According to the invention, a commercial, high-precision flow rate sensor, based preferably on the calorimetric principle, is used. These sensors use differential temperature measurements to determine the flow rate. A heating element disposed in the fluid flow heats up the fluid locally. Temperature sensors disposed upstream and downstream measure the temperature distribution in the fluid, which is dependent on the flow rate of the fluid, on the temperature coefficient of the fluid as well as on the flow cross-section. In particular, these sensors are capable of detecting the flow rate in both flow directions. This is particularly important where line systems comprising soft hoses and compressible fluids are used, to the extent that a return flow of the fluid can occur which has to be ascertained so that the exact overall quantity of the fluid dispensed can be measured.

In principle, flow rate sensors based on the impeller principle or differential pressure sensors are also suitable within the scope of the invention, but only for larger flow volumes.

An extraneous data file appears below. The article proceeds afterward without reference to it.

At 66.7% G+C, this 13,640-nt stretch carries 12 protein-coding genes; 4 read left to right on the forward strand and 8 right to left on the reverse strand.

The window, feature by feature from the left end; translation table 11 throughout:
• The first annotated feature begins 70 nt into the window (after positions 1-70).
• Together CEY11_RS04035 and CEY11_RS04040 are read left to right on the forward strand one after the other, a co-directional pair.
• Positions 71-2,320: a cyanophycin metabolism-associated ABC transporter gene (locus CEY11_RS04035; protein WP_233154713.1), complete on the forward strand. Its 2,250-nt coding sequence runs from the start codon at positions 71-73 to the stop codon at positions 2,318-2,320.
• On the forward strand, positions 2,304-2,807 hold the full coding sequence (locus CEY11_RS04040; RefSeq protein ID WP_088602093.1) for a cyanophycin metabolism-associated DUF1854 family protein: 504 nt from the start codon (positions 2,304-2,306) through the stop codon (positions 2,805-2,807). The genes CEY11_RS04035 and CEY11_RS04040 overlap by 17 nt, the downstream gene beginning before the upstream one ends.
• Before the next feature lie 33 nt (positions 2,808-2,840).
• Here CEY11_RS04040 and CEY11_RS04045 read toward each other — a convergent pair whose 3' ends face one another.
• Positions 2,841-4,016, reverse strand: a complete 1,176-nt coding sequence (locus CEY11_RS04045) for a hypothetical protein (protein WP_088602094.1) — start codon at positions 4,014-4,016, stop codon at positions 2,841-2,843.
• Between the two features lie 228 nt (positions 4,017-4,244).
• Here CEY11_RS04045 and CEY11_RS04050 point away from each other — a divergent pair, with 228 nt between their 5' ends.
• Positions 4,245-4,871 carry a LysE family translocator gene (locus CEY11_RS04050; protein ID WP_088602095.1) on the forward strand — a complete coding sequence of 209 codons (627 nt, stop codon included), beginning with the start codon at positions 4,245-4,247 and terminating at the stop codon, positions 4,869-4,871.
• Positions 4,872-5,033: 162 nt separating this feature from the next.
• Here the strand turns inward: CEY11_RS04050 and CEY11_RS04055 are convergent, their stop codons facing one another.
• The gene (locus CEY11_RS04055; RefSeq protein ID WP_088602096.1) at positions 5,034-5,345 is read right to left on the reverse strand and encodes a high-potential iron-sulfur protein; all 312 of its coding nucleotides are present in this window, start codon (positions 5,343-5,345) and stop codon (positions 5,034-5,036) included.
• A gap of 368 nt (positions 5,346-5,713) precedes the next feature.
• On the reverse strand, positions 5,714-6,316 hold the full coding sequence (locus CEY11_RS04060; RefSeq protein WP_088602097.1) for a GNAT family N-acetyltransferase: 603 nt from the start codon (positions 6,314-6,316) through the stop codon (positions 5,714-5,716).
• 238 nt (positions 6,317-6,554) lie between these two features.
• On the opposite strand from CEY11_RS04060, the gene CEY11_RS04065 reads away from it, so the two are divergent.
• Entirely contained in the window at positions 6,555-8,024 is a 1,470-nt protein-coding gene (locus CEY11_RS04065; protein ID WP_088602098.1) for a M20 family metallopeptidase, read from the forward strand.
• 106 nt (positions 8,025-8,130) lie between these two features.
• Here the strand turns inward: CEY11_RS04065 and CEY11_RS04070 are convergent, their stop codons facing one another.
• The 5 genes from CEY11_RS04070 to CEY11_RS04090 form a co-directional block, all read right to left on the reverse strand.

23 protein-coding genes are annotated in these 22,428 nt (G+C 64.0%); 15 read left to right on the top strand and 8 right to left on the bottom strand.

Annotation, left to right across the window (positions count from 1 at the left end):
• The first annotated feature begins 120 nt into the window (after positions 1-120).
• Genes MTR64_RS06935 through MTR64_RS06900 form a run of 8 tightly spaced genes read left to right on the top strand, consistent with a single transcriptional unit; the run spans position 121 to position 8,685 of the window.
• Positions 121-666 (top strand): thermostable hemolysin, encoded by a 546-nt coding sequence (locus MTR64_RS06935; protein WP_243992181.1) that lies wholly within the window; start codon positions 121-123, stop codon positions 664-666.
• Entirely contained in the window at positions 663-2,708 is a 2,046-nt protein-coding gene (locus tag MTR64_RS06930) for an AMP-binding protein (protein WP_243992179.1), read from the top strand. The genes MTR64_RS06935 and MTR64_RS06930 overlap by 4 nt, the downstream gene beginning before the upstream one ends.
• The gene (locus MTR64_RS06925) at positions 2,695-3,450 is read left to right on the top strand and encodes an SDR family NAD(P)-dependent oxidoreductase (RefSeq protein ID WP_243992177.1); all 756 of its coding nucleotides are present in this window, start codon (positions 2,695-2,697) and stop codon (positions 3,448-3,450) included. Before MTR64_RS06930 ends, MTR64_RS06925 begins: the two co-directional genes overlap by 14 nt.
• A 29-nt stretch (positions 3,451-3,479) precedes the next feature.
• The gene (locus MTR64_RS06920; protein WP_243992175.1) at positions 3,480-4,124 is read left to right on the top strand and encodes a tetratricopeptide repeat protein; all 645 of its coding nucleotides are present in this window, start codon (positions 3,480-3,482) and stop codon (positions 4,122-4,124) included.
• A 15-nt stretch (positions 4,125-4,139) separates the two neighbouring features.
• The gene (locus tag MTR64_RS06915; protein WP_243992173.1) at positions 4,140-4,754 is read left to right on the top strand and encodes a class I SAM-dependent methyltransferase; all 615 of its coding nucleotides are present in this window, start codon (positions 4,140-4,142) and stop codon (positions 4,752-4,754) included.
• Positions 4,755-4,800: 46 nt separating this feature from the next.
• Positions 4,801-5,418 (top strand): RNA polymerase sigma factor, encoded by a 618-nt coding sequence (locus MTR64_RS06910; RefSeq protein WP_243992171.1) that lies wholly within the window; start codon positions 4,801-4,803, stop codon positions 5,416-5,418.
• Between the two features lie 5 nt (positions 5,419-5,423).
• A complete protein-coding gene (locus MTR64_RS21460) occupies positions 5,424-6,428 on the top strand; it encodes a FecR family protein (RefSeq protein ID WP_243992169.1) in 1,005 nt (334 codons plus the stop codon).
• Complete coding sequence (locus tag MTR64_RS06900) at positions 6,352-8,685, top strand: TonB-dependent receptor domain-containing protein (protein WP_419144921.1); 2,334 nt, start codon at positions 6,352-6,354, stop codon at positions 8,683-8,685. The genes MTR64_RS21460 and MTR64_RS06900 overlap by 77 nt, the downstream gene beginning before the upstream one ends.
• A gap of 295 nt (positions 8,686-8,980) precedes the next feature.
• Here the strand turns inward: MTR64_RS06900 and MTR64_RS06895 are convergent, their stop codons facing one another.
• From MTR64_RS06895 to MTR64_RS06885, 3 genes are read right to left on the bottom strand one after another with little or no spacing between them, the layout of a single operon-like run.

The digital signal processor control has the following tasks, among others. It is used to measure and integrate the flow rate (quantity or value per time) emitted by the flow rate sensor, e.g. as an analogue voltage, to continuously ascertain the overall quantity delivered by the system and to control the micro-dosing system which is dependent on this. The described micro-dosing system thus operates independently of the tolerance of the dosing head employed. The achievable accuracy is, for example, higher than 2% of the dispensed overall quantity. The digital signal processor control further recognizes any instances of failure, such as exceeding the permissible dispensing time or the permissible dosage (number of drops), or exceeding or falling short of other predetermined values. Another task of the control is to monitor the stability of the process to predict or recognize the state of the dosing head. While continuously measuring the amount of fluid dispensed, the digital signal processor control also takes account of any dead-time or overshoot effects of the fluid-carrying system which could distort the quantity of fluid delivered. This goes to prevent the dosing system being switched off too early or too late as a result of these effects. In particular, any air trapped in the medium to be dispensed can also be recognized and taken into account.